Vaccination has a significant impact on morbidity and mortality. High vaccination coverage rates are required to achieve herd protection against vaccine-preventable diseases. However, limited vaccine access and hesitancy among specific communities represent significant obstacles to this goal. This review provides an overview of critical factors associated with vaccination among disadvantaged groups in World Health Organisation European countries. Initial searches yielded 18,109 publications from four databases, and 104 studies from 19 out of 53 countries reporting 22 vaccine-preventable diseases were included. Nine groups representing the populations of interest were identified, and most of the studies focused on asylum seekers, refugees, migrants and deprived communities. Recall of previous vaccinations received was poor, and serology was conducted in some cases to confirm protection for those who received prior vaccinations. Vaccination coverage was lower among study populations compared to the general population or national average. Factors that influenced uptake, which presented differently at different population levels, included health service accessibility, language and vaccine literacy, including risk perception, disease severity and vaccination benefits. Strategies that could be implemented in vaccination policy and programs were also identified. Overall, interventions specific to target communities are vital to improving uptake. More innovative strategies need to be deployed to improve vaccination coverage among disadvantaged groups.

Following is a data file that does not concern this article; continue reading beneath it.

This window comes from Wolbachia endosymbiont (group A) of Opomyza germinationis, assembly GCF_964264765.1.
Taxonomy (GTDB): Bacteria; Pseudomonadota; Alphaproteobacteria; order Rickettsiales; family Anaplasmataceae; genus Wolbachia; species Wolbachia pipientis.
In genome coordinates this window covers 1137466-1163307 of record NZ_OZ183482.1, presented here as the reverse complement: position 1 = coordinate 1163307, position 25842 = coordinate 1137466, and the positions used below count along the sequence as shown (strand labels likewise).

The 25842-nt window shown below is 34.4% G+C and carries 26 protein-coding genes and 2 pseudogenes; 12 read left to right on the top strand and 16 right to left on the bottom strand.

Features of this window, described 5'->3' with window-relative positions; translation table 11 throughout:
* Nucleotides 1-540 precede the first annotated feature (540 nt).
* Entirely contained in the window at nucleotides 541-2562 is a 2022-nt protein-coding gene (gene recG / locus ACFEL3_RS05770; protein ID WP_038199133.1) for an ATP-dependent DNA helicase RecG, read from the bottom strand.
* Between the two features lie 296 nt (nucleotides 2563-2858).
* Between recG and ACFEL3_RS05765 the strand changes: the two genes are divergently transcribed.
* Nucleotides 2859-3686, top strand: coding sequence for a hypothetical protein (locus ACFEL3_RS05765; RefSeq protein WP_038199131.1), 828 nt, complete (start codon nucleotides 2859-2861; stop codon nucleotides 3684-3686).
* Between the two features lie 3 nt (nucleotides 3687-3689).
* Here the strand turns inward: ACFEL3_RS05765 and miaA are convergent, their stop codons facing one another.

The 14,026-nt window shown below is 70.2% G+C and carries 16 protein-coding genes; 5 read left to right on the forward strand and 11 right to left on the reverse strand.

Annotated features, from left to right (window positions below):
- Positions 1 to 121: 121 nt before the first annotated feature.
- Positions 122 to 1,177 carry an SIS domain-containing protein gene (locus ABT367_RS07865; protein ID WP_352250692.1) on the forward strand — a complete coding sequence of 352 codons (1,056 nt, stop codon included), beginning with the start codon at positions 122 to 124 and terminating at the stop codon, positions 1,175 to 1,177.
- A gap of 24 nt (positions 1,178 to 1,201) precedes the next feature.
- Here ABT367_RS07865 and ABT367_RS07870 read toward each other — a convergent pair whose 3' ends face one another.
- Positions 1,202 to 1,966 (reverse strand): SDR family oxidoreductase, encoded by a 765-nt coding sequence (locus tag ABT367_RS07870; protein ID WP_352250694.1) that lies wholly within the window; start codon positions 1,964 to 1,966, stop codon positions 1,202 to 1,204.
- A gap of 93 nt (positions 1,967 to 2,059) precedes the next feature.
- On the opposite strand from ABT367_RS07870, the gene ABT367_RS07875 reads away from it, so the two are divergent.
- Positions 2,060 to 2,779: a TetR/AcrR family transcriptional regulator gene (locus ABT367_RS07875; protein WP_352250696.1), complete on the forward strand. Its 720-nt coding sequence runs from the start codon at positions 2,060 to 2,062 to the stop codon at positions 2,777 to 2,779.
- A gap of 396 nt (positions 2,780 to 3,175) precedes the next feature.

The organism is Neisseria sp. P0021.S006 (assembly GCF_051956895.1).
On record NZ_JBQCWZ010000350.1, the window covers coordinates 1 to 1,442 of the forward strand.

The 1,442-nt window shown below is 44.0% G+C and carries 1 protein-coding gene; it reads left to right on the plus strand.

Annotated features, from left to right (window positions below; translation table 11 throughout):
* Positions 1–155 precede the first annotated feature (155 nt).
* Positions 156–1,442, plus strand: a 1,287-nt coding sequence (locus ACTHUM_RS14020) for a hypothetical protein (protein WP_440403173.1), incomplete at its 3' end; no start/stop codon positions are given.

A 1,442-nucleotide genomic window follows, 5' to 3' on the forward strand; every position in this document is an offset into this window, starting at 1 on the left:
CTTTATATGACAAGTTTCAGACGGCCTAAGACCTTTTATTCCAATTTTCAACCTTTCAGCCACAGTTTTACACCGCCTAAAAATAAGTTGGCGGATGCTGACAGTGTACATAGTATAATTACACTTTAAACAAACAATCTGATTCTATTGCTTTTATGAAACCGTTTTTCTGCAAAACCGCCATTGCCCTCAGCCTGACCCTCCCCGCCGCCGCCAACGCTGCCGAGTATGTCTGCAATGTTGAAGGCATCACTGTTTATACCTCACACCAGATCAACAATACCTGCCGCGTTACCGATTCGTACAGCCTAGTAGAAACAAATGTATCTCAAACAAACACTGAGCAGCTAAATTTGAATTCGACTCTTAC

- All age groups
- Ethical issues